[en] Recent studies revealed a controversy in long-term variations in sunspot field strengths. On one hand, the sunspot field strengths computed by averaging both large and small sunspots and pores show a gradual decrease over the declining phase of solar Cycle 23 and the rising phase of Cycle 24. On the other hand, the strongest sunspot field strengths demonstrate only solar cycle variations with no long-term decline. Here, we investigate the field strength and area properties of sunspots in an attempt to reconcile the presence of both tendencies in recent sunspot field strength measurements. First, we analyze the data set from Penn and Livingston, and we show that in addition to the previously reported long-term decline, the data show the solar cycle variation when only sunspots with the strongest magnetic fields are included. Next, we investigate the variations in the number of sunspots of different sizes, and we find a negative correlation between the numbers of small and large sunspots. Finally, we show that during the period of 1998-2011, the number of large sunspots gradually decreased, while the number of small sunspots steadily increased. We suggest that this change in the fraction of small and large sunspots (perhaps, due to changes in the solar dynamo) can explain the gradual decline in average sunspot field strength as observed by Penn and Livingston.
[en] We present an analysis of facular/network and sunspot areas (and their ratio) covering most of cycle 22 and all of cycle 23. The data are corrected areas (in microhemispheres) from full-disk solar images using two photometric telescopes at the San Fernando Observatory, CFDT1 and CFDT2. Images from CFDT2 have approximately twice the spatial resolution of CFDT1. Sunspot areas are obtained from red images where spots are determined as those pixels darker than -8.5%. Facular/network areas are from Ca II K-line images where facular/network pixels are brighter than 4.8%. Regressions of facular area versus spot area for CFDT1 give a slope term of 25. For CFDT2, the slope term is 33. The average ratio of facular to spot area for cycle 22 is 45 and for cycle 23 the ratio is 42. These values are substantially higher than those from earlier studies. The increase is due to a combination of higher spatial resolution and the removal of a correction factor in μ. For the 0.3 nm K-line images, the spot to facular/network ratio is 138 for six years of cycle 23. A relation is given for the dependence of facular/network area on contrast. The relationship of facular/network area to sunspot area is linear for data from both telescopes.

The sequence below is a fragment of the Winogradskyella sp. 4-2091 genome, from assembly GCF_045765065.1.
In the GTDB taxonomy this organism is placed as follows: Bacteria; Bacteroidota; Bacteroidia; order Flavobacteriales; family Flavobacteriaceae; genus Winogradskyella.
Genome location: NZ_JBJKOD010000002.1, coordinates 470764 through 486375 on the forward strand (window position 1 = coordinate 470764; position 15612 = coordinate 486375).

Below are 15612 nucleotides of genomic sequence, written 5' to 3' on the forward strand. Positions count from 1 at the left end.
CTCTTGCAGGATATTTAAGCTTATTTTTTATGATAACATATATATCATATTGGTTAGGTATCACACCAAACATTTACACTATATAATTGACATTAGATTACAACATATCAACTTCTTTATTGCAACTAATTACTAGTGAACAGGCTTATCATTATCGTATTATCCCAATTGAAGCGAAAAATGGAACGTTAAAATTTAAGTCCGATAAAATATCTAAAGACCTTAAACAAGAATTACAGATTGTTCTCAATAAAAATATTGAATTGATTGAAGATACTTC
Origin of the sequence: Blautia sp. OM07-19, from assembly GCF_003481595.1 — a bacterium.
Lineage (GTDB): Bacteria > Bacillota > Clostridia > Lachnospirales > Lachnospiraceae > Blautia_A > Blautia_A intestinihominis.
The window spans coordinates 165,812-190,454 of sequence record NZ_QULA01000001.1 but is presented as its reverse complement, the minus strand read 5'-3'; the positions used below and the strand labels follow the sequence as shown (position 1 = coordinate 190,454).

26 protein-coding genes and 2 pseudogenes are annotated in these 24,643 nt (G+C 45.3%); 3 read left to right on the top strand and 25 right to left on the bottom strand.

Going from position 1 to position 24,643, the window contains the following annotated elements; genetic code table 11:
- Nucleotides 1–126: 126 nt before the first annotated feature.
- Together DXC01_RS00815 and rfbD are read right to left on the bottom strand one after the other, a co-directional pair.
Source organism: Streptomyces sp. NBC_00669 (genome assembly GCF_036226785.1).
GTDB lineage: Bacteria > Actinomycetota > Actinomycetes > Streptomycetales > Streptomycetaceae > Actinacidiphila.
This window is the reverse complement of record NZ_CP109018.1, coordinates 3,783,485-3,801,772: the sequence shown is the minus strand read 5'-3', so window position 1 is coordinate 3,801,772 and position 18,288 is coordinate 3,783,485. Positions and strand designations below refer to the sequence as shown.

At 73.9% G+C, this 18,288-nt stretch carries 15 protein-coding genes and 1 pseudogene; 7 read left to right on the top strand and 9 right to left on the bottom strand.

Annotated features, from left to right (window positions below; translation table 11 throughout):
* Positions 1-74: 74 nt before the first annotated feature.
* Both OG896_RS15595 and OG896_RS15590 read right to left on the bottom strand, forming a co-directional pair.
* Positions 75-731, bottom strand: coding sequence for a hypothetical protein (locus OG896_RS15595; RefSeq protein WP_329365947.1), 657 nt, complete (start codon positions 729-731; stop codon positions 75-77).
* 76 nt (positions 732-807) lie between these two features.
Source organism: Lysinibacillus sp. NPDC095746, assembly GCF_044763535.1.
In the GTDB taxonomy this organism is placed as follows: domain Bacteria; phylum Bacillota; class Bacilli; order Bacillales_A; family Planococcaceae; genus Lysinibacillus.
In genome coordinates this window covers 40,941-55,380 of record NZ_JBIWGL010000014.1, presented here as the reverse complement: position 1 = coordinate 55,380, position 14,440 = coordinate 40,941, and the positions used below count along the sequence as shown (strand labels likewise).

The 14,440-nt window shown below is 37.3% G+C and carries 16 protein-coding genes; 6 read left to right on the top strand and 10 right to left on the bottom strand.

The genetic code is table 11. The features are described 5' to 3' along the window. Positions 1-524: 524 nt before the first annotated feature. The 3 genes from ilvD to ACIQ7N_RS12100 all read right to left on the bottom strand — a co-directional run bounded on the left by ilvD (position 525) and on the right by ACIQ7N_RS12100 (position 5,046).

[en] The Maunder minimum forms an archetype for the Grand minima, and detailed knowledge of its temporal development has important consequences for the solar dynamo theory dealing with long-term solar activity evolution. Here, we reconsider the current paradigm of the Grand minimum general scenario by using newly recovered sunspot observations by G. Marcgraf and revising some earlier uncertain data for the period 1636-1642, i.e., one solar cycle before the beginning of the Maunder minimum. The new and revised data dramatically change the magnitude of the sunspot cycle just before the Maunder minimum, from 60-70 down to about 20, implying a possibly gradual onset of the minimum with reduced activity started two cycles before it. This revised scenario of the Maunder minimum changes, through the paradigm for Grand solar/stellar activity minima, the observational constraint on the solar/stellar dynamo theories focused on long-term studies and occurrence of Grand minima.